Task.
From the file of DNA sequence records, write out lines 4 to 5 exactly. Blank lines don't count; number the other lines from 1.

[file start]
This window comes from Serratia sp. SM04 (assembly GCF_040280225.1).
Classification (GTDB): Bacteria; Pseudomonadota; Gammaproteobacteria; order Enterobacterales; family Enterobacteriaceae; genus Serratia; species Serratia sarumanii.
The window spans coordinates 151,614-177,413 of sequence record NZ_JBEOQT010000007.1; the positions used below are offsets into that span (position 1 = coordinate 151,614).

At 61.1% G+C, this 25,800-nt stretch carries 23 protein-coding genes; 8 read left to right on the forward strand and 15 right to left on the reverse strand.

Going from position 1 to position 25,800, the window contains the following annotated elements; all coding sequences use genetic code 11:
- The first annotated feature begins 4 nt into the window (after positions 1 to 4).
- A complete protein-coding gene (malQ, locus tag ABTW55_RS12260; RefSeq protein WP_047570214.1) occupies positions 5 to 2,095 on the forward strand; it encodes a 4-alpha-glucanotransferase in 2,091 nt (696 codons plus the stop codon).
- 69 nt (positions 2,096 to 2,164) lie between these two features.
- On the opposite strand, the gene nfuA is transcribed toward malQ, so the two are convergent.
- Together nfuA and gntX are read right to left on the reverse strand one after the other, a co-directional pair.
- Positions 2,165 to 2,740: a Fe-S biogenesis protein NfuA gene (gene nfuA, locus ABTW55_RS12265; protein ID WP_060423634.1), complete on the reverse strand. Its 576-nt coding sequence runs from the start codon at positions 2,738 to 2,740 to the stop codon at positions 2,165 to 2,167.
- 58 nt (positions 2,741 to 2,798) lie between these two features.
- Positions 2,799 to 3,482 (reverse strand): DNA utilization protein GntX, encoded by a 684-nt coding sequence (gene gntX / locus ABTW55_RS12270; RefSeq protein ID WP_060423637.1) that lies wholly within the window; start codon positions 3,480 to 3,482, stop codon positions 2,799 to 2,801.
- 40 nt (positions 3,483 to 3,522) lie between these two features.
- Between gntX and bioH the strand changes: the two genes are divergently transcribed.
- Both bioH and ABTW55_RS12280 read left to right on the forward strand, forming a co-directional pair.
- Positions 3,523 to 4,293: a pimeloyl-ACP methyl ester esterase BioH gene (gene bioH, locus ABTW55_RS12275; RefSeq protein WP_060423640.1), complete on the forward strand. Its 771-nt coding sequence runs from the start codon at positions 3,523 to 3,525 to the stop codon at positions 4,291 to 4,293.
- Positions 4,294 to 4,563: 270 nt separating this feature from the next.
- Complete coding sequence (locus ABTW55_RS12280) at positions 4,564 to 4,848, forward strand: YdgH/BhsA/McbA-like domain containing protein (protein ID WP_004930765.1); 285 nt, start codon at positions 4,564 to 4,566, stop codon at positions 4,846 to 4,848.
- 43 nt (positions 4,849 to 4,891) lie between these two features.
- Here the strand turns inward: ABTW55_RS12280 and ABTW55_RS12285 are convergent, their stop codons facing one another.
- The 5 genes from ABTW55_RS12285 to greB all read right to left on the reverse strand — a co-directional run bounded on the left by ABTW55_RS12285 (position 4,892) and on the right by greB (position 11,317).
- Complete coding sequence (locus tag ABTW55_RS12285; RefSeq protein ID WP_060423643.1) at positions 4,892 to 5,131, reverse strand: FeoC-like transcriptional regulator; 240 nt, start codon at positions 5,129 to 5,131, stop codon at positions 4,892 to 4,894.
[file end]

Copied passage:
At 61.1% G+C, this 25,800-nt stretch carries 23 protein-coding genes; 8 read left to right on the forward strand and 15 right to left on the reverse strand.

Going from position 1 to position 25,800, the window contains the following annotated elements; all coding sequences use genetic code 11: